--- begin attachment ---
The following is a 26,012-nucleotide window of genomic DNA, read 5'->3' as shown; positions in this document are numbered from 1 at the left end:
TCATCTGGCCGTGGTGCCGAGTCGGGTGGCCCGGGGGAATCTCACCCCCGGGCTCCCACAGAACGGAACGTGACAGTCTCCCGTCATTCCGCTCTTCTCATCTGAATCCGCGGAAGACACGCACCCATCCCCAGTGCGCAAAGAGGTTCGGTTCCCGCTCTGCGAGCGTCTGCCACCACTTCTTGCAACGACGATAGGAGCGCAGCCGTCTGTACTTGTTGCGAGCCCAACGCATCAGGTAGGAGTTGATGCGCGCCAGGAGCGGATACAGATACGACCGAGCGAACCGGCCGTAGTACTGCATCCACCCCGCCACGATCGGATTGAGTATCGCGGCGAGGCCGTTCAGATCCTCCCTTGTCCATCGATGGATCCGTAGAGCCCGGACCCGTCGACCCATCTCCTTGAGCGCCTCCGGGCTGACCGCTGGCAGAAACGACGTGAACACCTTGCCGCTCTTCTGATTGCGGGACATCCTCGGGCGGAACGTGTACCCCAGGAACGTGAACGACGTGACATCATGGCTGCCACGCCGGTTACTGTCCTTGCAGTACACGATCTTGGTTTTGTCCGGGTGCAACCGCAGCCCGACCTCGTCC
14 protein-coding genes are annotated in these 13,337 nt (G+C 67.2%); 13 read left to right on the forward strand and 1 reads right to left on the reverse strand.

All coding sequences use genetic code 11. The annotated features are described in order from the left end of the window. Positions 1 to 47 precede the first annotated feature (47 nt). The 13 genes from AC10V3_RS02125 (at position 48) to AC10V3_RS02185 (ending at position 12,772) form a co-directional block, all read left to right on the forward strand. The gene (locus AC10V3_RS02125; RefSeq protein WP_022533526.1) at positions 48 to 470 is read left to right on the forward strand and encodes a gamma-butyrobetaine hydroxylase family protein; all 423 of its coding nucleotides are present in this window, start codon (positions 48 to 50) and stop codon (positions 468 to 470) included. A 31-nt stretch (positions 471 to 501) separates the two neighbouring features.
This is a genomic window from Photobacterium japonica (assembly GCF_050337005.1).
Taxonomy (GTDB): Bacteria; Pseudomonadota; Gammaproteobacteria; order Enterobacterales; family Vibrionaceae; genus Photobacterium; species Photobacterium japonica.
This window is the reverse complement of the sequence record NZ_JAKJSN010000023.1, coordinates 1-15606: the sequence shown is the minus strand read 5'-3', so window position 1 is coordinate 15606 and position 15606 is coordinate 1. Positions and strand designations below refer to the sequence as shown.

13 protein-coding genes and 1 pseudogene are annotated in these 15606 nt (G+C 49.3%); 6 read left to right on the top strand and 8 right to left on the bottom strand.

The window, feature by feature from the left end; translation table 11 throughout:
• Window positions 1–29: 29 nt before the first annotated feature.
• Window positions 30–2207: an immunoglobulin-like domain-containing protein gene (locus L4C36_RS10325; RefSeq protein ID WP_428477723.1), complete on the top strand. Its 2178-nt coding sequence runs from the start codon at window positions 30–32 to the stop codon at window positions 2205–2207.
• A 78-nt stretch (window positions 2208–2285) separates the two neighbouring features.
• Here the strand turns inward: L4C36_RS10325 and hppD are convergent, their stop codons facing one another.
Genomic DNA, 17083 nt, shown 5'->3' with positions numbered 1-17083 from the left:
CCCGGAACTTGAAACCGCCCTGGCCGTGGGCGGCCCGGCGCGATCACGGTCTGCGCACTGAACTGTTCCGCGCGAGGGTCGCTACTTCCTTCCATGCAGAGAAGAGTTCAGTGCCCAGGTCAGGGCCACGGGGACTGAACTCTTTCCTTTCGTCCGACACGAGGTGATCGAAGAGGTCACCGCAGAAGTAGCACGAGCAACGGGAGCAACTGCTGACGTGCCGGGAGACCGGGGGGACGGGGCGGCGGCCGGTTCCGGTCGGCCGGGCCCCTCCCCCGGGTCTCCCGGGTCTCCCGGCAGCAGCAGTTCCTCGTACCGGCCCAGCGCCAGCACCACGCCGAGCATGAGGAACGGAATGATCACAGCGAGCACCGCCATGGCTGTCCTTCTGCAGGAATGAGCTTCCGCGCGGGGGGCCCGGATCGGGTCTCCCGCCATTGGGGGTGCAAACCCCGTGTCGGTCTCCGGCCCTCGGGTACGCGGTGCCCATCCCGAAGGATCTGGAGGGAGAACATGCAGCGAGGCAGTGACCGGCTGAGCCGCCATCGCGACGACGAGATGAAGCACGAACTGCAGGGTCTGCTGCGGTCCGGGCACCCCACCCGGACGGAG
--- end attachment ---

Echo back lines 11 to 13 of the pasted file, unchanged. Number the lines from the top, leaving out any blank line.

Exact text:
• Window positions 30–2207: an immunoglobulin-like domain-containing protein gene (locus L4C36_RS10325; RefSeq protein ID WP_428477723.1), complete on the top strand. Its 2178-nt coding sequence runs from the start codon at window positions 30–32 to the stop codon at window positions 2205–2207.
• A 78-nt stretch (window positions 2208–2285) separates the two neighbouring features.
• Here the strand turns inward: L4C36_RS10325 and hppD are convergent, their stop codons facing one another.